If you’ve known me long enough, you’ll know that “me dad’s a Muggle; Mam’s a witch,” wait that’s not right. If we were talking about the taste in the weird, it’d be my dad I get it from, Mom’s just had to adapt, but J.K. Rowling is talking about race in a way that makes us all go, well that makes sense. Rowling’s 4 types (Pureblood, Half-blood, muggle-born, and squib) are a very easy way of thinking about race. Purebloods are people born of those with magic from a long line of wizards, half-bloods are a mix between pureblood and muggle-born, muggle-born children are born with magic without pureblood or half-blood lines, and squibs are born from families of magic but have no magic themselves.
But what if we took this not as a background of magical people but of people of different ethnicity backgrounds?
If these people were characters, we’d have a lot of racially diverse characters. Rowling made race simple among magical people, our real world is much more complex and they’re both huge and subtle differences between cultures, ethnicities, and religions within a specific country. A country like Canada is such a mosaic of people who immigrated from countries all around the world (whether a long time ago or recently) that reflecting this diversity is important. Most countries are multicultural and diverse in our modern world. Representing characters from these backgrounds is extremely important.
Why? Well, remember when I mentioned that my parents weren’t the same? Well, my Dad is mixed (his mother was black from Barbados and his father was from Scotland/Ireland), and my mother is caucasian. This makes me even more mixed because even though my mother is caucasian, we’ve been able to identify at least 2 different countries her ancestors came from (British and French). My father does all the cooking so I was brought up on more Caribbean style food but also listened to Calypso, some Jazz, and Blues, but on the other hand, we traveled down to Nova Scotia (where Mom is from) several times in my childhood. So, my own culture is as mixed as I am.
But let’s be honest, it took me a whole paragraph to explain my own background (sort of), having a character that racially complicated is hard to showcase when you, the writer, and the characters have enough things to worry about. I do believe we need to ensure our characters are racially diverse for our readers because if we can find a character that we can relate to culturally, it’s an amazing feeling. I still remember as a young girl reading Tamora Pierce’s Circle of Magic series and loving the character Briar because despite the cultures being not of our world, it was obvious that his character was mixed of at least two different ethnicities. He’s described as having curly black hair and brown skin, typical of those in his birthland, but with a western nose and grey-green eyes.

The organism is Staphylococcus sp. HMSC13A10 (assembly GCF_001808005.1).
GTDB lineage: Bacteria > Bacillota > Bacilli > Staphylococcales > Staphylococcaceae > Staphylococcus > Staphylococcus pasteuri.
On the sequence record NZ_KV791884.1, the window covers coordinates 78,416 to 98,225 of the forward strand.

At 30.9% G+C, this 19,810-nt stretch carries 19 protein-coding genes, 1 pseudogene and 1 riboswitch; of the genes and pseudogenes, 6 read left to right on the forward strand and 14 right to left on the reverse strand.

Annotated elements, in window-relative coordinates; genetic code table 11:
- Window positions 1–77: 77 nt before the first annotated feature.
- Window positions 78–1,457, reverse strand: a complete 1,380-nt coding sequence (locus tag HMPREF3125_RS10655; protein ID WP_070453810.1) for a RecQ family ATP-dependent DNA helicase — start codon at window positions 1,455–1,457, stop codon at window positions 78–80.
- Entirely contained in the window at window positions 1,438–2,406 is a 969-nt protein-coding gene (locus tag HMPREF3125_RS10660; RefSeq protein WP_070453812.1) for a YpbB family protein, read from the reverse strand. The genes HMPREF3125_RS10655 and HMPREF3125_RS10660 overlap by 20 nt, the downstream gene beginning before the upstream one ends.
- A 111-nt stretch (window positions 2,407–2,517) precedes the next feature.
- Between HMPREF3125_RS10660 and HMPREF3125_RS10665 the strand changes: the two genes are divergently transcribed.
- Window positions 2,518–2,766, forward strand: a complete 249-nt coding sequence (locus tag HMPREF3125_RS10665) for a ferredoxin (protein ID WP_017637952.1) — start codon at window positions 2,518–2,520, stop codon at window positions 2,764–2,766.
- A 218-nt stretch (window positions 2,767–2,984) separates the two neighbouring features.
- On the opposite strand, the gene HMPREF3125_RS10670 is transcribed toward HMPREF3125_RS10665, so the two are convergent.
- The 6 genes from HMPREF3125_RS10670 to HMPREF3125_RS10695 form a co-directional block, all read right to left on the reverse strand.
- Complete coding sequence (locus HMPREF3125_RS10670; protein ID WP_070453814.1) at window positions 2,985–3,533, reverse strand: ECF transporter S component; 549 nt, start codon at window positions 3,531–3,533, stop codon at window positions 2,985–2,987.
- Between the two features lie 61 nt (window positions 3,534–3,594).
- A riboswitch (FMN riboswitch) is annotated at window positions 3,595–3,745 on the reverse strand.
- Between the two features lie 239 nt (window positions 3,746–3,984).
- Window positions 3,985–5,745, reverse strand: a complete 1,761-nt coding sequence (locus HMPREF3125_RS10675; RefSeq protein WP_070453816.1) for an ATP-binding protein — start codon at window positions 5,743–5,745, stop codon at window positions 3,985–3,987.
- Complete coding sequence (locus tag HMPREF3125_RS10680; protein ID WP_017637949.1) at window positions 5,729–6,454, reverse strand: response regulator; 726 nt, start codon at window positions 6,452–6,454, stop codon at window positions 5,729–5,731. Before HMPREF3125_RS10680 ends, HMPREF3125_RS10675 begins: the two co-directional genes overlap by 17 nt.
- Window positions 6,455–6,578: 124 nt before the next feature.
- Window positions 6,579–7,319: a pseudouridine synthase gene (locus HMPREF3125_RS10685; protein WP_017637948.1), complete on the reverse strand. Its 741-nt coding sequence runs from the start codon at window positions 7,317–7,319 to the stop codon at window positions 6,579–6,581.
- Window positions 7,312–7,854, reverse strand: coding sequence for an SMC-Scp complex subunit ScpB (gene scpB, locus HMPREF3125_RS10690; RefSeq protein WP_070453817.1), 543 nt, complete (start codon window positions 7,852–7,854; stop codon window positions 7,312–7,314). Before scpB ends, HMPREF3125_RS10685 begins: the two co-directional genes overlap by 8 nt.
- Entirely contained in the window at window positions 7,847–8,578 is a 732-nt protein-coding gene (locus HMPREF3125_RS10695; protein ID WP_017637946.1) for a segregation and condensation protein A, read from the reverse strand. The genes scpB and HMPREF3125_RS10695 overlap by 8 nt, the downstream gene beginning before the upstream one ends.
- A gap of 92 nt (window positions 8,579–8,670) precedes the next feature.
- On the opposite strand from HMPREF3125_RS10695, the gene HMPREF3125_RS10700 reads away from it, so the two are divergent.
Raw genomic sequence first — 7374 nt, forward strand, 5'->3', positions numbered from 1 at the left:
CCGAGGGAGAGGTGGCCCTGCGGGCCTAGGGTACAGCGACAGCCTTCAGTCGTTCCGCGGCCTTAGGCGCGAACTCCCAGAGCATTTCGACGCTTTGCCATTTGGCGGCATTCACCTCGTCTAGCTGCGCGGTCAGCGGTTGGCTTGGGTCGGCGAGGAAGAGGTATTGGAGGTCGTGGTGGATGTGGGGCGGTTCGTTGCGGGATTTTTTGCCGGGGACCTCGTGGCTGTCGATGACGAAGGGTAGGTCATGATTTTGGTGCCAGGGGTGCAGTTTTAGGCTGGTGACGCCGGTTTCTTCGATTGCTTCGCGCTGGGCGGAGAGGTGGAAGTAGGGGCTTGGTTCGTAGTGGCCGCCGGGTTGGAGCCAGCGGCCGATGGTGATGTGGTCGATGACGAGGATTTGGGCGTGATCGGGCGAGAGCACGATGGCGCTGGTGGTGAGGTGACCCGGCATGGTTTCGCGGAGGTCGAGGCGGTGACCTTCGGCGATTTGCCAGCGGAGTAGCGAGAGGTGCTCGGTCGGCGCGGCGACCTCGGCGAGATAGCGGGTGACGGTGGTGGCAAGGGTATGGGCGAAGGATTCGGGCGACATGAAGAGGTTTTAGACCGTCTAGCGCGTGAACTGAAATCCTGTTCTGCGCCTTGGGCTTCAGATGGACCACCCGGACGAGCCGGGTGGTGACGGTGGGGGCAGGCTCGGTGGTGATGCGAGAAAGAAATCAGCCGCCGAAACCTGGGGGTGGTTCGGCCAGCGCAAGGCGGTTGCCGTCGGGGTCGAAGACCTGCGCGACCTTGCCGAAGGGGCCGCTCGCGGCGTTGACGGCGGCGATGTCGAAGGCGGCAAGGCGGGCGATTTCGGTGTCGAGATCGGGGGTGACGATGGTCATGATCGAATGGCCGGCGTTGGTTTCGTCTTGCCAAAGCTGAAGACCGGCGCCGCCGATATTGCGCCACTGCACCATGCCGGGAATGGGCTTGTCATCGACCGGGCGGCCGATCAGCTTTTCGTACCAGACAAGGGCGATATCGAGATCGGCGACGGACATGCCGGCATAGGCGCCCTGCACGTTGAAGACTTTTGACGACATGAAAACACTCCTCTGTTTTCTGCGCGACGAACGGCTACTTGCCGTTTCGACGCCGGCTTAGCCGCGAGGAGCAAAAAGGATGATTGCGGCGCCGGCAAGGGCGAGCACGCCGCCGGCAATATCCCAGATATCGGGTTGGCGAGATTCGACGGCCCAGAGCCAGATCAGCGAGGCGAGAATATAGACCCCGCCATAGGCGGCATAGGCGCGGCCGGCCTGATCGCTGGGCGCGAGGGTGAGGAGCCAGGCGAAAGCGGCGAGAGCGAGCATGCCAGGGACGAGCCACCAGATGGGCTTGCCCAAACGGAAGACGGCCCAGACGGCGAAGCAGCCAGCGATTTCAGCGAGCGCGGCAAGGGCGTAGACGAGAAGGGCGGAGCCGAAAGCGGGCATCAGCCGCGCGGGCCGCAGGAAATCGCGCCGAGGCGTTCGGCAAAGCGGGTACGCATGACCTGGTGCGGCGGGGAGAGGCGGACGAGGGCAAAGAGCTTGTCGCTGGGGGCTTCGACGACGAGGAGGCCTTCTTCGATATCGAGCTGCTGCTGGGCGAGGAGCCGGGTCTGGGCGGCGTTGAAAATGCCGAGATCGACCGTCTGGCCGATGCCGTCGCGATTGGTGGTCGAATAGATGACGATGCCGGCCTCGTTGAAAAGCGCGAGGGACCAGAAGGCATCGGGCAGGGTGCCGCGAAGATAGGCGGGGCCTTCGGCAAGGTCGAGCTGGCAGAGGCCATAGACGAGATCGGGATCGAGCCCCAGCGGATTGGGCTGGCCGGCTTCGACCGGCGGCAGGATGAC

So how many others have read a book and found someone they can identify with just because of that one thing that makes them different? The colour of their skin? Their culture? Their hair type?
Yes, we should write what we know but shouldn’t we also branch out? Have characters that are as different ethnically as our friends, co-workers, and family? So that our friends can relate to those characters in a different way?
But what about the setting? Yes, a setting may dictate what country or background your characters may be from. If you’re writing a historical fiction set in France during the Middle Ages, it’s not likely you are going to have a Japanese character. Time periods and locations will tell you what you need to know. This is to be understandable as you have to be historically accurate. But if you are working with the modern world, diversity is important.
As a writer, we need to make sure when creating a character cast as diverse as our world and friends that we are not stereotyping or making those characters into a trope or cliche. You also want to avoid the idea of the token character such as having an almost entire cast of one ethnicity and one character that is another.
So I say, do your research. Research. Research and then research some more. When you’ve exhausted online histories and library books, I love picking the brain of friends (no I’m not a zombie) as they might see a character in a different light and can offer constructive feedback. Feedback will help you maybe think of a character in a different way whether it is his/her background, sexuality, personality, etc. As the creator, we don’t always see everything (we’ve missed words when editing so it’s not uncommon).
If sci-fi authors and fantasy writers can create entirely new species and races, it should become second nature to have a diverse cast of characters to populate the worlds we create. We have to take it one character at a time.